Once a month I report on the desktop operating system market share using data from NetMarketShare. The changes in fortune between the different flavors of Windows is usually fairly minimal -- a percentage point gained here, a percentage point lost there. And usually the rise or fall is a lot less than one percent, although as a month is quite a small time scale to measure market share changes over, and we’re talking about millions and millions of Windows users, that’s to be expected.
I decided, out of curiosity, to take a look at what a year’s worth of market share variations would look like, using StatCounter’s Global Stats, and the results were less than thrilling, with the different operating systems showing very little change. In May 2013, Windows 7 had 56.27 percent. 12 months later it is on 55.03 percent. A drop of just 1.24 percent. Windows XP fell 6.73 percent, while Windows 8.x grew 8.16 percent. The pattern is clear -- Windows 8.x sales look to be coming from upgrades (mainly XP) but people are mostly sticking with their older operating systems. Open up the time scale however, and a more dramatic -- and damning -- picture emerges.
I say "shocker", but with all the cards stacked in its favor -- XP users forced to look for a new OS, Windows 7 being pretty hard to get hold of, and an update designed to make Windows 8.1 more appealing to keyboard and mouse users -- if Windows 8.1 hadn’t grown market share in April then it would have been pretty much game over for the tiled OS.
Even with all that in its favor, according to NetMarketShare’s monthly Desktop OS sampling, Windows 8.x still had some stiff competition from Windows 7 which also packed on market share, taking the shine off the new OS’s achievements.
This year’s Build developer conference is set to get underway shortly, and Microsoft will, among other things, be introducing a major update for Windows 8.1 designed to make it more appealing to keyboard and mouse users.
Yesterday I reported on NetMarketShare’s breakdown of desktop operating system market share in March, which showed XP losing some ground, Windows 7 growing nicely, and Windows 8.x creeping upwards still, but very slowly. Today StatCounter releases its figures, and while the percentages are different, the overall picture remains just as gloomy for Microsoft’s tiled operating system.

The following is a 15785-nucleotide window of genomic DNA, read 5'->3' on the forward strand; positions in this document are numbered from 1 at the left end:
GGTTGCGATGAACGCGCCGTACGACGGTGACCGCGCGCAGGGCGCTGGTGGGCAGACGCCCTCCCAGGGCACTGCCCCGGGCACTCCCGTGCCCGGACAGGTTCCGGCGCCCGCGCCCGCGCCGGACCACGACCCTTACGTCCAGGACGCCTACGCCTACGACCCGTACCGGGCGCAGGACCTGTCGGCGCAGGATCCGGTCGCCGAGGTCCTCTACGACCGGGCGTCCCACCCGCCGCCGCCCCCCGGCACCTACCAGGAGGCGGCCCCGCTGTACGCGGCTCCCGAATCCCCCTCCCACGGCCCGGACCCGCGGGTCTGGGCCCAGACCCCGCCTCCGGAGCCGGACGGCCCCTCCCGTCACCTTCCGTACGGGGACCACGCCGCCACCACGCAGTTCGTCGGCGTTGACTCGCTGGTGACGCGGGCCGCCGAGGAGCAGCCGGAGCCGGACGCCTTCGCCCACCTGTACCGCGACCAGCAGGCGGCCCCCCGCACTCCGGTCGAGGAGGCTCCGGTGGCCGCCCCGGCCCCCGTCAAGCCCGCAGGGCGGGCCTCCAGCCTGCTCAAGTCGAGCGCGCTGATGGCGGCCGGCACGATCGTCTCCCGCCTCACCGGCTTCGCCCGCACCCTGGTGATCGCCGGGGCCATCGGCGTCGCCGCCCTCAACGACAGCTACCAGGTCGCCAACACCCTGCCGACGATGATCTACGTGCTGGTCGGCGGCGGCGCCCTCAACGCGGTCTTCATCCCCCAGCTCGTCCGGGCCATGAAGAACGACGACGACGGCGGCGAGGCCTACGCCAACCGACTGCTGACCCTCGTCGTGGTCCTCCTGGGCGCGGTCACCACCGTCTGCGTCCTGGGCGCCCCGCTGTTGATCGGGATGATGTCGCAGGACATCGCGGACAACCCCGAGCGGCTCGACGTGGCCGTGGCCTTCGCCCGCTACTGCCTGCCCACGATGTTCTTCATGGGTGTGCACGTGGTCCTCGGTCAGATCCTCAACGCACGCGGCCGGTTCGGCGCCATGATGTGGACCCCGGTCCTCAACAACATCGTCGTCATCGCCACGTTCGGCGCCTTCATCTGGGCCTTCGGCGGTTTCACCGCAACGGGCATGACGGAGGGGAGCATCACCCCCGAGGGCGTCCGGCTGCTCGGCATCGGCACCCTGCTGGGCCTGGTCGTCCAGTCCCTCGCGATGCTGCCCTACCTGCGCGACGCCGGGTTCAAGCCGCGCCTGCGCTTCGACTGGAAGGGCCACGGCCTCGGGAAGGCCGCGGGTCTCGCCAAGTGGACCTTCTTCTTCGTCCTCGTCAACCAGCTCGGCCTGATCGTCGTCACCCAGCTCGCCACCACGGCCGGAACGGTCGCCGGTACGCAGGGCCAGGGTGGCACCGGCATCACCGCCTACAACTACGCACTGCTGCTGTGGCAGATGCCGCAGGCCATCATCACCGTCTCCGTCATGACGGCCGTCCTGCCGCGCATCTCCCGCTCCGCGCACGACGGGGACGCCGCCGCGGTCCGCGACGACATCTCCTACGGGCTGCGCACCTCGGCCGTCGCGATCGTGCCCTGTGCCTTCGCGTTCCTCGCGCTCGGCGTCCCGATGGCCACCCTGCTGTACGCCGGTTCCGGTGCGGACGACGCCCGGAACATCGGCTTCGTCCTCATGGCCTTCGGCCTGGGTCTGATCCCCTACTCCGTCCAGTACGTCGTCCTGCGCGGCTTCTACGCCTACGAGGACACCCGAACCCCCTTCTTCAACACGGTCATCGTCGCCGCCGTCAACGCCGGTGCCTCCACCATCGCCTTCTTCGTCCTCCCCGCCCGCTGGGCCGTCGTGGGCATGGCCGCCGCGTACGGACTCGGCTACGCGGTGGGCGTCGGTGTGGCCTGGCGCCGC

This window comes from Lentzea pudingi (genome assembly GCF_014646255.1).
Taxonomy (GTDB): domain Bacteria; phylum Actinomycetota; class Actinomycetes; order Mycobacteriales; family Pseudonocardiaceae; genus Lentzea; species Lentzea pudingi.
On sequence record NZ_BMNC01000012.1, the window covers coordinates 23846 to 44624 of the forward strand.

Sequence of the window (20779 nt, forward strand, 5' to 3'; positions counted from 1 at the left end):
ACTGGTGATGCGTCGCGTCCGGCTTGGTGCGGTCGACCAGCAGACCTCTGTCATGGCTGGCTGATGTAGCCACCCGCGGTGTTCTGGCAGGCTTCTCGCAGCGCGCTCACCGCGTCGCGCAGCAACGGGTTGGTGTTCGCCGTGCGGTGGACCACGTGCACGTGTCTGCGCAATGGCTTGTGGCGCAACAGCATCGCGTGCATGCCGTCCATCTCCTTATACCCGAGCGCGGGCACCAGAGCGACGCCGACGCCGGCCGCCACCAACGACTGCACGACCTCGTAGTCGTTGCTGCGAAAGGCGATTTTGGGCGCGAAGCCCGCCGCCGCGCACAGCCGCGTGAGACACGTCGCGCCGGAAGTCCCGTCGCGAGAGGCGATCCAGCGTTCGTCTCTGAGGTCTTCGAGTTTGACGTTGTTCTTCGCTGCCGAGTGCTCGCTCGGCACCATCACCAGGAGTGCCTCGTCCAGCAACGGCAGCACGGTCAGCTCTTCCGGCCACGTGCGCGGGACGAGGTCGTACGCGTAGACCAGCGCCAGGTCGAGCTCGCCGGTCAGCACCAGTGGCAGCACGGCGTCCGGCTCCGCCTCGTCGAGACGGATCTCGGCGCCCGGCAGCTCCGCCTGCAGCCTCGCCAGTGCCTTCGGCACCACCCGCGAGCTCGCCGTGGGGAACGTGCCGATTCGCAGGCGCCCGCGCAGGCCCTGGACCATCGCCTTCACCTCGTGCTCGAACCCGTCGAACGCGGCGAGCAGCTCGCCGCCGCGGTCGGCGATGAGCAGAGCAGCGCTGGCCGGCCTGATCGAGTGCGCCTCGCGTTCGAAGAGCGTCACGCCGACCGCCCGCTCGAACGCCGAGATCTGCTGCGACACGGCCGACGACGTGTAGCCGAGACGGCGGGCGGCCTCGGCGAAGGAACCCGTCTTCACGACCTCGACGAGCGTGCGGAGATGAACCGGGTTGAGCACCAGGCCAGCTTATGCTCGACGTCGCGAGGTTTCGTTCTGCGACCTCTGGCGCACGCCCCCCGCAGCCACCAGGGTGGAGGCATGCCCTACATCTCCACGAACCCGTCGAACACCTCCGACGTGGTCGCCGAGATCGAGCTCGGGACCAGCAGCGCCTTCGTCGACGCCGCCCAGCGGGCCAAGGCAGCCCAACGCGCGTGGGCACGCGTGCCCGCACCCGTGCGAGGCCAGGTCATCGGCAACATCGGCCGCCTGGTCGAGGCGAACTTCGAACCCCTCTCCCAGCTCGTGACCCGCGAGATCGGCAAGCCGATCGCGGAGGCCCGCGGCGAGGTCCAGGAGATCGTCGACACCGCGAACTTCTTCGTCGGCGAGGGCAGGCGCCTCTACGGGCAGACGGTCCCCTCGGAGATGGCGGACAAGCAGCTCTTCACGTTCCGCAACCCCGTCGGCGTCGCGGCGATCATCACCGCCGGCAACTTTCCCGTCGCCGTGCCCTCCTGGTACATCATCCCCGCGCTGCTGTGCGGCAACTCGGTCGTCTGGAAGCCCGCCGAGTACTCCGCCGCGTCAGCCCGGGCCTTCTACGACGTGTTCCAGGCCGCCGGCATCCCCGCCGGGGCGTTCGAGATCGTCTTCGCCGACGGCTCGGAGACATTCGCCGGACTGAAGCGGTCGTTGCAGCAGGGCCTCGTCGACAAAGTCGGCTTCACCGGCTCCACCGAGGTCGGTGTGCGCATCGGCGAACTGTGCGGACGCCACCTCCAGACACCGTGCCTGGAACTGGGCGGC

In a week Windows XP will reach its end of life. Microsoft has done its best to tell people they need to switch operating systems or face the consequences, but if the latest desktop OS share trend from NetMarketShare is anything to go by, Windows XP users really don’t seem too worried. In March, XP’s share dropped just 1.84 percent, from 29.53 percent to 27.69 percent. Hardly the signs of a mass exodus, although at least the share fell this month, unlike the previous two, when XP usage actually went up.
Microsoft has, naturally enough, pushed XP users towards upgrading to Windows 8.x, or "new Windows" as the tech giant likes to refer to it, but Windows 7, or "old Windows" proved yet again to be far the bigger draw.
It's a new month and so once again NetMarketShare reports desktop share for all of the major operating systems. What's interesting this month is all versions of Windows showed fairly minor changes. Whether dropping or gaining, the differences in share were minimal.
However, one inescapable truth is clear from the figures. While Windows 8.x might finally have shifted 200 million licenses, use of the OS has pretty much plateaued. In February, Windows 8's share declined from 6.62 percent to 6.38 percent, a drop of -0.24. Windows 8.1 increased shared from 3.94 percent to 4.30 percent, rising by 0.36. Combined, Windows 8.1 grew by just 0.12 percent.
Windows XP gained a little market share in January -- making for a nice, fun headline -- but the real point of that story is how poorly Windows 8.x appears to be doing. Despite being backed by an incredible advertising and marketing push its adoption rate really is pretty awful.
Two months ago Statista compared the global market share of both Windows 7 and Windows 8.x following their respective launches, plotting the results on a graph, and as I said at the time the difference was stark. Windows 7 showed a steep upwards trend, while Windows 8.x appeared to be heading for a plateau. Statista has since updated its chart, and the difference in fortunes between the two operating systems is now even more pronounced.
I have to admit I look forward to seeing NetMarketShare’s monthly breakdown of desktop OS market share. The figures always provide a great talking point. You can pretty much guarantee that Windows 8’s share will decline, Windows 8.1’s share will increase, and combined the tiled OS’s growth will be outpaced by one of the older versions of Windows.